Following Cannon’s remarks, each student, or team of students, presented their poster, summarizing the research they conducted. Guests walked around the ballroom, observing various fields of research.
The symposium included one hour of “lightning talks” that were given between poster presentations. Eleven presenters gave five-minute slideshow presentations of their research in front of all the in-person and virtual attendees.
To allow greater access to each project, the poster presentations were divided into two sessions. Presenters each prepared both a virtual and physical poster. During the first session, half the groups presented in the ballroom, while half presented virtually through a platform called GatherTown.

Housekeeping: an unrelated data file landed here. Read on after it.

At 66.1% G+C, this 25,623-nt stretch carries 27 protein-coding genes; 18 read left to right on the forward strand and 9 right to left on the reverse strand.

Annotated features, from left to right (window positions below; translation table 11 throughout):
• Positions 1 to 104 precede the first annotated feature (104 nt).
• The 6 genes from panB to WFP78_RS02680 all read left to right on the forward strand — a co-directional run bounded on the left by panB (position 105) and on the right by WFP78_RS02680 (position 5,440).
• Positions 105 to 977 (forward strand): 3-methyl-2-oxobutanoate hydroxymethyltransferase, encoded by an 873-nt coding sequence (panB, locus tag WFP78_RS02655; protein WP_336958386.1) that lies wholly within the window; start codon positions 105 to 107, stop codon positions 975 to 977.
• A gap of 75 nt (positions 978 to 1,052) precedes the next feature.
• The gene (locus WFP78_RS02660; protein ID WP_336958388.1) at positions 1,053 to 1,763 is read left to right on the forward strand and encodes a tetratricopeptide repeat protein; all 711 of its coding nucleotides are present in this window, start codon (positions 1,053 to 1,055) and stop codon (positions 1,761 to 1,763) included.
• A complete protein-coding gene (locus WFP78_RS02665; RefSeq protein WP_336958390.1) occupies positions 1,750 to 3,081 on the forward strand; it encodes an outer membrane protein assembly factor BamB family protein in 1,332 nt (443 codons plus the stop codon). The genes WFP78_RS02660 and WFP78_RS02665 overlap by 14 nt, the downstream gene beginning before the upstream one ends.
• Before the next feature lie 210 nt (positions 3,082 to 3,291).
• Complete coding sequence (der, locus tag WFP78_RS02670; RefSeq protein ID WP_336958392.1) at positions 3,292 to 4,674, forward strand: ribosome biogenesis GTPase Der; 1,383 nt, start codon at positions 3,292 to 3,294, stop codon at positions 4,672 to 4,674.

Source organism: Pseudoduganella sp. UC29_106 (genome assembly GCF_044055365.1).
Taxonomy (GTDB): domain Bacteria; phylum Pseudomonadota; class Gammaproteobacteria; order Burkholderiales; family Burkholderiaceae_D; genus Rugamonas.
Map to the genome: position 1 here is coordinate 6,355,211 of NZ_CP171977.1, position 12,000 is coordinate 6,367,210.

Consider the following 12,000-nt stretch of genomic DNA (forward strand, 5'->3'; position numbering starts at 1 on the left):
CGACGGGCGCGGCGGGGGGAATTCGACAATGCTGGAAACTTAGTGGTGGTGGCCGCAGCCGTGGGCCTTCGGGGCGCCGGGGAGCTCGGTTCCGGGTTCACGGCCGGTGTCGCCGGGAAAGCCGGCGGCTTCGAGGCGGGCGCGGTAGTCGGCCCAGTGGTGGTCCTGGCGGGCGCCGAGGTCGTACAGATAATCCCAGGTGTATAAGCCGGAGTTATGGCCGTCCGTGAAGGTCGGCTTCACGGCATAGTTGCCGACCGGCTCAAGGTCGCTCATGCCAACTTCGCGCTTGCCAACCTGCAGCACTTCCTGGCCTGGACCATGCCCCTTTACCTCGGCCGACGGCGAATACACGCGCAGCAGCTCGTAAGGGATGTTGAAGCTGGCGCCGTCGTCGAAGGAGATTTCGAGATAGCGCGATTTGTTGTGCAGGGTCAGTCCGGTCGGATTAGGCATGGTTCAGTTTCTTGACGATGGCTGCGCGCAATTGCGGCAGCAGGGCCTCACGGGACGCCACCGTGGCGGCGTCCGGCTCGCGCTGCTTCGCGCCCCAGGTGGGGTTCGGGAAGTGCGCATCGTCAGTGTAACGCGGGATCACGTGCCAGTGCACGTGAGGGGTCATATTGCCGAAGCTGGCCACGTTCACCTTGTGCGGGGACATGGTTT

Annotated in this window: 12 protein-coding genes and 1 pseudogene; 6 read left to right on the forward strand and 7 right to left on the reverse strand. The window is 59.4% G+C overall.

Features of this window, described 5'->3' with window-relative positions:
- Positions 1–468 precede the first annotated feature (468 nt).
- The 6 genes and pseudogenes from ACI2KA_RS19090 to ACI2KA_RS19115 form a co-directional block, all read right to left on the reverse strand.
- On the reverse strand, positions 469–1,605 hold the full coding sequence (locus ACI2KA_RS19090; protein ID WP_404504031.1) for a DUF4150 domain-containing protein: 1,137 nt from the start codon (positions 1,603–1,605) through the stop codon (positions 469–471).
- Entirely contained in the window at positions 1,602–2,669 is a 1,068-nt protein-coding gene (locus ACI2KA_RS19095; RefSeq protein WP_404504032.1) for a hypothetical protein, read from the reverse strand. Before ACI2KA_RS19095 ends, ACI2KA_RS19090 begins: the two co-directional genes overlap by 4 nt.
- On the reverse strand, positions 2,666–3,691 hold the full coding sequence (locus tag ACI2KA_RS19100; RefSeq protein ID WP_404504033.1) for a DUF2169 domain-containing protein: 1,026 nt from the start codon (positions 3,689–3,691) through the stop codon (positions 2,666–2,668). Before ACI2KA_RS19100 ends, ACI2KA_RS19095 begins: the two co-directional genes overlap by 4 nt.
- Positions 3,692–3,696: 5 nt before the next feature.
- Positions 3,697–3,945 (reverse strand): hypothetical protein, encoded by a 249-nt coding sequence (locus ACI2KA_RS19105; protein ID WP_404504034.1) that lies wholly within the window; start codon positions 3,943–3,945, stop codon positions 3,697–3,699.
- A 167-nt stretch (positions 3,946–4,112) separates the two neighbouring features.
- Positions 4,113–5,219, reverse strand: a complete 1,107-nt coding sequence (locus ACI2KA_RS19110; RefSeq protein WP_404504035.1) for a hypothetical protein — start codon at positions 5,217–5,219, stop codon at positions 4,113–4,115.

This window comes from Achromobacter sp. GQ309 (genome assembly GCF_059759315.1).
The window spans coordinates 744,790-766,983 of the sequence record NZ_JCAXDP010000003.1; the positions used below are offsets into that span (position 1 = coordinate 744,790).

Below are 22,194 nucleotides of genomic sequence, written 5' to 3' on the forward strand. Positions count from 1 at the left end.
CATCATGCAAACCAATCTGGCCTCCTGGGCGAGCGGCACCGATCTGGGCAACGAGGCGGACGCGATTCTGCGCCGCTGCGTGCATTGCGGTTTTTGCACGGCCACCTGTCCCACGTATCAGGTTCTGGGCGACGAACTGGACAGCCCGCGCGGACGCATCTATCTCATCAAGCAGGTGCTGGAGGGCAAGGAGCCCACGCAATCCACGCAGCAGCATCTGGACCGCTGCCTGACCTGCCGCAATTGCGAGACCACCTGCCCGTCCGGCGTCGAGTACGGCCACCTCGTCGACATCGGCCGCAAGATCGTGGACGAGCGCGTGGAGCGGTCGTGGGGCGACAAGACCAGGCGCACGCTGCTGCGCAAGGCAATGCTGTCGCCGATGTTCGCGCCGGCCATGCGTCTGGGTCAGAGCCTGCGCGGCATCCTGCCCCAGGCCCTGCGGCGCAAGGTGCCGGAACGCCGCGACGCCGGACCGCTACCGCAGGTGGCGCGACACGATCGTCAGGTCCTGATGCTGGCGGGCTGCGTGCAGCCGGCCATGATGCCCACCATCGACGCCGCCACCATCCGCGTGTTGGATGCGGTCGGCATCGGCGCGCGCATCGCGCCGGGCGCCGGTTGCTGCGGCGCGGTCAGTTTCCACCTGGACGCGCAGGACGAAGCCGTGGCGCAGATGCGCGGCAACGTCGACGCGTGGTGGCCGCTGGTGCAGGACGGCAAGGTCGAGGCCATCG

GatherTown is a website for interactive virtual spaces. Individuals who attended the symposium virtually were able to log in to GatherTown and hear students present their research. By using the arrow keys on a keyboard, attendees could move an avatar across the screen to walk around a virtual, 2D symposium. As their avatar passed tables with the presenter’s name on them, the presenter was notified and their Zoom video feed automatically opened to begin presenting to the attendee.
The hybrid format of the symposium set a new precedent for ASU events.
Undergraduate research experiences and the opportunity to present to a crowd are invaluable for students pursuing graduate programs and careers in STEM, and the lack of an in-person lab component had many wondering whether fully online STEM degree programs were even possible.